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Gardaí conducting early morning checkpoints at Bridgend, County Donegal over the weekend.
Gardaí conducting early morning checkpoints at Bridgend, County Donegal over the weekend.
Image: An Garda Síochána

'Across all age groups': Donegal outbreaks linked to Communions, house parties and retirement celebrations

Dr Anthony Breslin said it is hoped that the impact of restrictions in the country will be seen by the end of next week.
Sep 29th 2020, 7:00 AM 62,224 82

A DONEGAL PUBLIC health specialist has said Covid-19 outbreaks in the county that led to the implementation of additional restrictions were in all age groups and linked to a variety of social events at which people failed to adhere to the health guidance.

Donegal’s 14-day Covid-19 incidence rate eclipsed Dublin on Thursday evening and the government announced the county was to enter Level 3.

Dr Anthony Breslin told cases began to rise at the end of August and beginning of September, something that was expected as restrictions were lifted.

“But the numbers increased more than we had anticipated,” he said. 

“If you had a big school with figures coming in from an outbreak in that one school, you might have a few more cases in the community linked to that, but it’s still just one particular area.

“Because we had cases cropping up all over the county – particularly in the mid-north and north-east parts near Stranorlar and Lifford – that did show there was something going on.”

In the case of Stranorlar, it has 14-day incidence rate of 336 per 100,000 population – the highest in the country. 

He said between the central contact tracing system and local teams working on complex cases, there was a realisation that there was “community spread and it was due to people, for whatever reason, not sticking to the guidance”.

It appeared people were having events, – christenings and Communions for example – and I have no problem with that – but some had larger numbers attending, particularly in their homes with catering in their houses afterwards and had maybe a couple more people in their homes than they should have had. 

“If a child has a Communion you have the parents and siblings and the aunts and uncles, and it can mushroom quite quickly. And then of course people can forget inside the house that they have to practice social distancing.”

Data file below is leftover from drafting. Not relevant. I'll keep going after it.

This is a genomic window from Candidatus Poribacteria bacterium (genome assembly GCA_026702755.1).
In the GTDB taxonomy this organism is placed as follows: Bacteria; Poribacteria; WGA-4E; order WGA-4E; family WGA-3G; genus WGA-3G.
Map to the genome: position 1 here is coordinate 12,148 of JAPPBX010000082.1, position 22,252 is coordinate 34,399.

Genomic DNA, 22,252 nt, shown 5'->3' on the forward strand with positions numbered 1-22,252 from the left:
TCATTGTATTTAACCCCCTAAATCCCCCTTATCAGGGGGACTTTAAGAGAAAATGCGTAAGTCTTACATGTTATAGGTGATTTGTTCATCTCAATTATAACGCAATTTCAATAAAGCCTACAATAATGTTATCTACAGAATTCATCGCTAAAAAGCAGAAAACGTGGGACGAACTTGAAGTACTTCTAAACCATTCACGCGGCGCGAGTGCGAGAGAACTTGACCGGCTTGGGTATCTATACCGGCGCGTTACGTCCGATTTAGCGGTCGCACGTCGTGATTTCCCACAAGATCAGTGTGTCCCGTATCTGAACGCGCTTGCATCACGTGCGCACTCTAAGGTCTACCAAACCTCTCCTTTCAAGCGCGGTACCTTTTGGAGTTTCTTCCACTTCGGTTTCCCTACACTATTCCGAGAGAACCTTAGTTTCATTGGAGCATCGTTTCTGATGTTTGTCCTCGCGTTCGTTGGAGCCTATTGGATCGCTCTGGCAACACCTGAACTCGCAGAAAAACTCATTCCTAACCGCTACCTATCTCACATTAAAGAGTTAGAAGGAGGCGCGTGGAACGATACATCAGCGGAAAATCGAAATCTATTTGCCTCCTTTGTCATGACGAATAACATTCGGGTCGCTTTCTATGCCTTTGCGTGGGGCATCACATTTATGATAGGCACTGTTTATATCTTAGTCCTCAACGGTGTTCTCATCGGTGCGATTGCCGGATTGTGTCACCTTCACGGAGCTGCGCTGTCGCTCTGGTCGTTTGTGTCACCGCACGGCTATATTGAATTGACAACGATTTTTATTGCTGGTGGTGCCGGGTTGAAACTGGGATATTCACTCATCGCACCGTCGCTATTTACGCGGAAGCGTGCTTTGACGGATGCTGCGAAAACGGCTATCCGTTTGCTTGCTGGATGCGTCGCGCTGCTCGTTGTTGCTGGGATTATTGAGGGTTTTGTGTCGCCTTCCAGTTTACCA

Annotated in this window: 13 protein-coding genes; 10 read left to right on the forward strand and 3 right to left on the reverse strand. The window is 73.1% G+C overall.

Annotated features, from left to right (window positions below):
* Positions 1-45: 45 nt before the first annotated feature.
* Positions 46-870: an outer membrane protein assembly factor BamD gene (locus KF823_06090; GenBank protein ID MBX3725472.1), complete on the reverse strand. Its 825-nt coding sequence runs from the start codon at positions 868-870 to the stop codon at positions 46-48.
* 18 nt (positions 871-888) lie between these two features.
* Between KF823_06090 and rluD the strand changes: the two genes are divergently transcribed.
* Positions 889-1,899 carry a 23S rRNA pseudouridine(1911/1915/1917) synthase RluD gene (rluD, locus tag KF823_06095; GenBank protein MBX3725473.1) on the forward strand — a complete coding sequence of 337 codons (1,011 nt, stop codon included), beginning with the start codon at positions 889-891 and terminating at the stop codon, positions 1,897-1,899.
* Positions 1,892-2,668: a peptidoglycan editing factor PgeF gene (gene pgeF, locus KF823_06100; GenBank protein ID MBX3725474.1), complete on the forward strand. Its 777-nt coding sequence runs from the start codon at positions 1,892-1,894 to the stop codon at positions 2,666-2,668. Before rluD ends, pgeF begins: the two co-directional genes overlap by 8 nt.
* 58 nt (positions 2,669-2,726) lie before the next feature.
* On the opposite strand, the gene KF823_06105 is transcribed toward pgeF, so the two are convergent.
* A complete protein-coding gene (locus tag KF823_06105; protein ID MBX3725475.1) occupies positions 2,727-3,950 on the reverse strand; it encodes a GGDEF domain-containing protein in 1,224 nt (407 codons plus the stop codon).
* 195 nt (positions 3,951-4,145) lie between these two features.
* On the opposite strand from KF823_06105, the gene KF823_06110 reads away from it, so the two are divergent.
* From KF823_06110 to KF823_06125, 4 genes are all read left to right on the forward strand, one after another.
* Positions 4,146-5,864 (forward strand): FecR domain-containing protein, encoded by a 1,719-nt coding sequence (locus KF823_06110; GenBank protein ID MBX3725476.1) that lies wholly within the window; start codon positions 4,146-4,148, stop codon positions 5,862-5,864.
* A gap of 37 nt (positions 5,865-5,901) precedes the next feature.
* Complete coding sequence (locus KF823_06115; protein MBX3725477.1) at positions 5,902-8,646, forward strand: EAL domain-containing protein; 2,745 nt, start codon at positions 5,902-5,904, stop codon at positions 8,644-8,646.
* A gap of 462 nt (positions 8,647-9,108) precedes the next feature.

Dr Breslin said the small outbreaks linked to theses family and social events involved people “across all age groups”.

“The younger people having house parties, then the Communions, unfortunately there were some related to funeral gatherings, and also retirements and 50th birthday parties. 

In addition to that you might have people who are doing what they should be doing at work but once they step outside they forget, when they meet with pals for coffee or a cigarette, or share the lift and don’t wear face masks etc. 

Dr Breslin said movement across the border for work, school and shopping is a factor but it has not contributed significantly to the spread, which has mostly been among family and social circles. 

Impact of restrictions

He said he can understand people’s fatigue with the restrictions and with the public health advice but he said people need to recognise the “phenomenal role and impact” they can have.

“If this had been a bad storm or a bad drought, the storm would last a couple of days, the drought would last a couple of weeks but this has been going since the end of January, it’s very difficult and people are trying to get on with their lives, to get back to work and school and we have to allow and support that.

“But people have to realise we are in a very different environment now and they have to go that extra mile.”

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In particular he urged people who are feeling sick to stay away from others and contact their GPs. 

He said it is expected that the impact of the restrictions, if people reduce their contacts and follow the health advice, should start to be seen by the middle or end of next week.

Under the Level 3 restrictions for Donegal, people are also asked to only have visitors from one other household in their home or garden, and to work from home unless absolutely necessary.

Indoor dining in pubs and restaurants is not be allowed, with only outdoor dining permitted to a maximum of 15 people.

Unlike Dublin (which is also on Level 3), ‘wet’ pubs can remain open but with the same limit of a maximum of 15 people outdoors only.

People living in the county have also been told not to leave other than for essential purposes.'s coronavirus newsletter cuts through the misinformation and noise with the clear facts you need to make informed choices. Sign up here

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Michelle Hennessy


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